For example, writing for Global Times, Cheng Hanping of Nanjing University argued: “The United States and Vietnam have extremely different ideologies, and they have had many disputes on human rights, democracy, and freedom of public opinion. This cannot be suddenly changed upon finding a similar strategic objective…a U.S.-Vietnam partnership would be nothing like the partnerships the United States has with Japan, South Korea, and even the Philippines. It is likely to never be so.” In another Global Times piece, Li Haidong of China Foreign Affairs University wrote: “…the U.S. aircraft carrier's visit to Vietnam will hardly change Vietnam's cooperative policy toward China. Given the political mutual trust, economic collaboration, and regional integration, a third party will hardly impact the overall stable relationship between Beijing and Hanoi.”

China officially endorsed a similar piece by Li on China Military Online that stated: “Intensified U.S.-Vietnam military connection will be a normal phenomenon, but the closer military relation, as demonstrated by the U.S. aircraft carrier's visit to Vietnam, won't change the latter's cooperative policy toward China.”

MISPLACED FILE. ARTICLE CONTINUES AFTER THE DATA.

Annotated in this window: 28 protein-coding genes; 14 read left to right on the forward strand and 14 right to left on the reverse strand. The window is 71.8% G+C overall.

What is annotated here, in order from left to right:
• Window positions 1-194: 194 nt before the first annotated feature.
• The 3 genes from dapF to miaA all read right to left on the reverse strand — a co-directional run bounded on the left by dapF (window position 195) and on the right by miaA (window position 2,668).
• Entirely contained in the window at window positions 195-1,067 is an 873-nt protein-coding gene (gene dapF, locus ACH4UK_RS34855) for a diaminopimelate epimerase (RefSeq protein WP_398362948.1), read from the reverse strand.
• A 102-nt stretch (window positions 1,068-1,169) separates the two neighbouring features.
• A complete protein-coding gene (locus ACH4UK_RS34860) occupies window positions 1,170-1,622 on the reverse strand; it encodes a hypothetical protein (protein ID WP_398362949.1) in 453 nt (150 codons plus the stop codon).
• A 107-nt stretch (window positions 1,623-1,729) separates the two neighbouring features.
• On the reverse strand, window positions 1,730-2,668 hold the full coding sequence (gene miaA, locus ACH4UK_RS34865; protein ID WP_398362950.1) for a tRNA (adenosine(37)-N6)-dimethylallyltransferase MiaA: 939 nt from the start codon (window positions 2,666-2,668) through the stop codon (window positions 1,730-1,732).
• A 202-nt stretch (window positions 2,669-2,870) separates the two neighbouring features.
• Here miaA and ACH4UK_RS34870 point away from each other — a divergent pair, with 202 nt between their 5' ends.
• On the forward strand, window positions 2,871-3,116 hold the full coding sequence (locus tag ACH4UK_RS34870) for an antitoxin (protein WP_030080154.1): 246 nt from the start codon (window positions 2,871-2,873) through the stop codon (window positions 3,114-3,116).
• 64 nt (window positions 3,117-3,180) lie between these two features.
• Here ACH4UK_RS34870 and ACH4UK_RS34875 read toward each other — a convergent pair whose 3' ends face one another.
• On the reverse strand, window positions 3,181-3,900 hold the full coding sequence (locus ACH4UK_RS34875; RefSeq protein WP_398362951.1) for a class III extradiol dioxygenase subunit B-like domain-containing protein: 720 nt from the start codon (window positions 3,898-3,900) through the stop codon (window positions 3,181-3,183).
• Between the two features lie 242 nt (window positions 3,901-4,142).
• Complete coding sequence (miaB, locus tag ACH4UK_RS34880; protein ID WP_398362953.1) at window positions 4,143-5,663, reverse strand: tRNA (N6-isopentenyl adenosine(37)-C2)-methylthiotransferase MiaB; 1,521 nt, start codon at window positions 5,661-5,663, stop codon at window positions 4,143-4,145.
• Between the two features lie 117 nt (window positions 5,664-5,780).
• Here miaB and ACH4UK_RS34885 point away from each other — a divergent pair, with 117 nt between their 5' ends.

Beijing may have a point. As fellow socialist countries with a shared worldview, Vietnam and China operate at the level of a “comprehensive strategic cooperative partnership”—the highest level of relations Vietnam maintains with any major power. Meanwhile, Vietnam's ties with the United States are at a lowly “comprehensive partnership” state. Thus, whenever Vietnamese and American leaders meet again, coronavirus-permitting, they may want to consider raising relations to that of a “strategic partnership,” which would signal that Hanoi and Washington share mutual long-term strategic interests against China. Vietnam floated the idea in 2011, and it was rumored that Vietnamese General Secretary and President Nguyen Phu Trong had been considering the step prior to his planned White House visit last year (unfortunately he fell ill and the visit never happened). Doing so would go a long way toward convincing China to take U.S.-Vietnam security ties seriously.